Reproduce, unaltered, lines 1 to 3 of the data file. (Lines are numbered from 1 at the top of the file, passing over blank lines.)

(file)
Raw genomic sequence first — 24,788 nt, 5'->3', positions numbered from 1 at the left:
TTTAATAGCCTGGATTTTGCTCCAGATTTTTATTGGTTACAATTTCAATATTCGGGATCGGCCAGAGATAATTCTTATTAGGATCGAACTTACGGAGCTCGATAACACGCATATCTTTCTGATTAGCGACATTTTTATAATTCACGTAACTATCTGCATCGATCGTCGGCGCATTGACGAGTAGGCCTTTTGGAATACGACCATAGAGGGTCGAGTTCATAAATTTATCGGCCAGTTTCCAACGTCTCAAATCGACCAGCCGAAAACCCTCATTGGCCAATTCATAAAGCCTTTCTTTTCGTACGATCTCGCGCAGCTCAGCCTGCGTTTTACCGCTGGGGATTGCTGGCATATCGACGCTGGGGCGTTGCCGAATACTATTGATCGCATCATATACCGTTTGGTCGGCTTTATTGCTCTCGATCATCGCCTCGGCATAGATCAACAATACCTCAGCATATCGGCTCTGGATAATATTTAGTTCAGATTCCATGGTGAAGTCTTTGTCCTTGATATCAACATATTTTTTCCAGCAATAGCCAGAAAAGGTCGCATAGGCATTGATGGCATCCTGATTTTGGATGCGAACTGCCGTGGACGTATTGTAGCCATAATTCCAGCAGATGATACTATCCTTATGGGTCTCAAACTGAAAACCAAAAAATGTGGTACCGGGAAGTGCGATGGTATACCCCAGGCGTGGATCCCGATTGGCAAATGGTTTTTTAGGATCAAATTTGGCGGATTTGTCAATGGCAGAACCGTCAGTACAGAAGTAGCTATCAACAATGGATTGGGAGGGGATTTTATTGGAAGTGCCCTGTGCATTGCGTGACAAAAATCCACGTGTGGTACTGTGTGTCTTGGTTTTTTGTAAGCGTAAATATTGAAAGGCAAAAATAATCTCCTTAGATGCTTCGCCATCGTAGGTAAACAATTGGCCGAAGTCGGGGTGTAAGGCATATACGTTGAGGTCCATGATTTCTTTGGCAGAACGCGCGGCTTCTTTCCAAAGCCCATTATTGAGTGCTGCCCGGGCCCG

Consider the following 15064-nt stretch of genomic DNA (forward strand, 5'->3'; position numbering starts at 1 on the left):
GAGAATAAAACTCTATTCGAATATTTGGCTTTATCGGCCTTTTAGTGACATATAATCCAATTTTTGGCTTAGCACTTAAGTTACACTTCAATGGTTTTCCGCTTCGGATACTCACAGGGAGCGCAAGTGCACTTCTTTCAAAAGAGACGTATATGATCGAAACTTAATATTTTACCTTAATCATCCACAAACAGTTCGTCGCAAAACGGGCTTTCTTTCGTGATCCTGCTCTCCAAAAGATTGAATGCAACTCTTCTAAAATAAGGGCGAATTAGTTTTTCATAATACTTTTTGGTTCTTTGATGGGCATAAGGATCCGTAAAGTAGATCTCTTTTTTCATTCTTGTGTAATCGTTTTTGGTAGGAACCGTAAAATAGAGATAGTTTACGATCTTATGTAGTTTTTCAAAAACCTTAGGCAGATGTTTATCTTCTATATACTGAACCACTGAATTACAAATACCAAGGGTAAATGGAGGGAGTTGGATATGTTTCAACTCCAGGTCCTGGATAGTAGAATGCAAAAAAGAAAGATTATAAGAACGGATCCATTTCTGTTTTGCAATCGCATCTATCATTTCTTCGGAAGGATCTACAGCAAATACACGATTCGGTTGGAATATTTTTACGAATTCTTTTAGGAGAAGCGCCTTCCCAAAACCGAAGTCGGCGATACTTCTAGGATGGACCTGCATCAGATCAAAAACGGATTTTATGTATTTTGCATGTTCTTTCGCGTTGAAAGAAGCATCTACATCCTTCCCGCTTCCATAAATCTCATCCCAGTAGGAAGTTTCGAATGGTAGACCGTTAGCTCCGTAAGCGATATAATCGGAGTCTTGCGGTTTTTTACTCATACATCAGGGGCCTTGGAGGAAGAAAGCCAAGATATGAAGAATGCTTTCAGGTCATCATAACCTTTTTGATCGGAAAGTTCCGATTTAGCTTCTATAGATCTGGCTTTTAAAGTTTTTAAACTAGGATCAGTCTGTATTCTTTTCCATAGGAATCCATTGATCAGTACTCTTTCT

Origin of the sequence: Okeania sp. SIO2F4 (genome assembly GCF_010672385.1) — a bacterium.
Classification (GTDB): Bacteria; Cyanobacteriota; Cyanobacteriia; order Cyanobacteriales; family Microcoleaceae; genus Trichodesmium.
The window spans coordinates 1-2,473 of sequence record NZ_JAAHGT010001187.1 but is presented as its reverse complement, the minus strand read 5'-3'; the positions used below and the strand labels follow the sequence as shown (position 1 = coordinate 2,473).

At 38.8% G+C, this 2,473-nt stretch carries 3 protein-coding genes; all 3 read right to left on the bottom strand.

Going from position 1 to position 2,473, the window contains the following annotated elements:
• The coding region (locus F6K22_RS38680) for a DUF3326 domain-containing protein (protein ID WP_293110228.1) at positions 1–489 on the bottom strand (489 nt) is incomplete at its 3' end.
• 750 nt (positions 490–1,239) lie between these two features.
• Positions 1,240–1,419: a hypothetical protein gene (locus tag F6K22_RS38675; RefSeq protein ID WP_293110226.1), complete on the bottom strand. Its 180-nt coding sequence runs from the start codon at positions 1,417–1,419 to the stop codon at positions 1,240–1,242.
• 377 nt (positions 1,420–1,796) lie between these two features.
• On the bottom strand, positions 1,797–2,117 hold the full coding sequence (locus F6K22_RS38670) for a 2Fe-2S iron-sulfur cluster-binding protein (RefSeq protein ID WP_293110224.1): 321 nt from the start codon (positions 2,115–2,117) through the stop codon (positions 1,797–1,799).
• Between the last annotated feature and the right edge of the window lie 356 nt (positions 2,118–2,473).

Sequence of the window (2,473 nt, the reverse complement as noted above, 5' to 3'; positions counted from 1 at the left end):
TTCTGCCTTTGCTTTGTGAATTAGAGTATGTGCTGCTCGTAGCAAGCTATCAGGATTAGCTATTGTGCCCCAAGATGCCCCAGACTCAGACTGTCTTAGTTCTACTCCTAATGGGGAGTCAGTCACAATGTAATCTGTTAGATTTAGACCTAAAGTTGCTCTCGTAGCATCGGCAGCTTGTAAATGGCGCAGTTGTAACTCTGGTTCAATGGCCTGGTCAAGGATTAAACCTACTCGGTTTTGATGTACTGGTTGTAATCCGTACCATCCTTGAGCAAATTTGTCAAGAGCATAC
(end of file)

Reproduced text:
Raw genomic sequence first — 24,788 nt, 5'->3', positions numbered from 1 at the left:
TTTAATAGCCTGGATTTTGCTCCAGATTTTTATTGGTTACAATTTCAATATTCGGGATCGGCCAGAGATAATTCTTATTAGGATCGAACTTACGGAGCTCGATAACACGCATATCTTTCTGATTAGCGACATTTTTATAATTCACGTAACTATCTGCATCGATCGTCGGCGCATTGACGAGTAGGCCTTTTGGAATACGACCATAGAGGGTCGAGTTCATAAATTTATCGGCCAGTTTCCAACGTCTCAAATCGACCAGCCGAAAACCCTCATTGGCCAATTCATAAAGCCTTTCTTTTCGTACGATCTCGCGCAGCTCAGCCTGCGTTTTACCGCTGGGGATTGCTGGCATATCGACGCTGGGGCGTTGCCGAATACTATTGATCGCATCATATACCGTTTGGTCGGCTTTATTGCTCTCGATCATCGCCTCGGCATAGATCAACAATACCTCAGCATATCGGCTCTGGATAATATTTAGTTCAGATTCCATGGTGAAGTCTTTGTCCTTGATATCAACATATTTTTTCCAGCAATAGCCAGAAAAGGTCGCATAGGCATTGATGGCATCCTGATTTTGGATGCGAACTGCCGTGGACGTATTGTAGCCATAATTCCAGCAGATGATACTATCCTTATGGGTCTCAAACTGAAAACCAAAAAATGTGGTACCGGGAAGTGCGATGGTATACCCCAGGCGTGGATCCCGATTGGCAAATGGTTTTTTAGGATCAAATTTGGCGGATTTGTCAATGGCAGAACCGTCAGTACAGAAGTAGCTATCAACAATGGATTGGGAGGGGATTTTATTGGAAGTGCCCTGTGCATTGCGTGACAAAAATCCACGTGTGGTACTGTGTGTCTTGGTTTTTTGTAAGCGTAAATATTGAAAGGCAAAAATAATCTCCTTAGATGCTTCGCCATCGTAGGTAAACAATTGGCCGAAGTCGGGGTGTAAGGCATATACGTTGAGGTCCATGATTTCTTTGGCAGAACGCGCGGCTTCTTTCCAAAGCCCATTATTGAGTGCTGCCCGGGCCCG

Consider the following 15064-nt stretch of genomic DNA (forward strand, 5'->3'; position numbering starts at 1 on the left):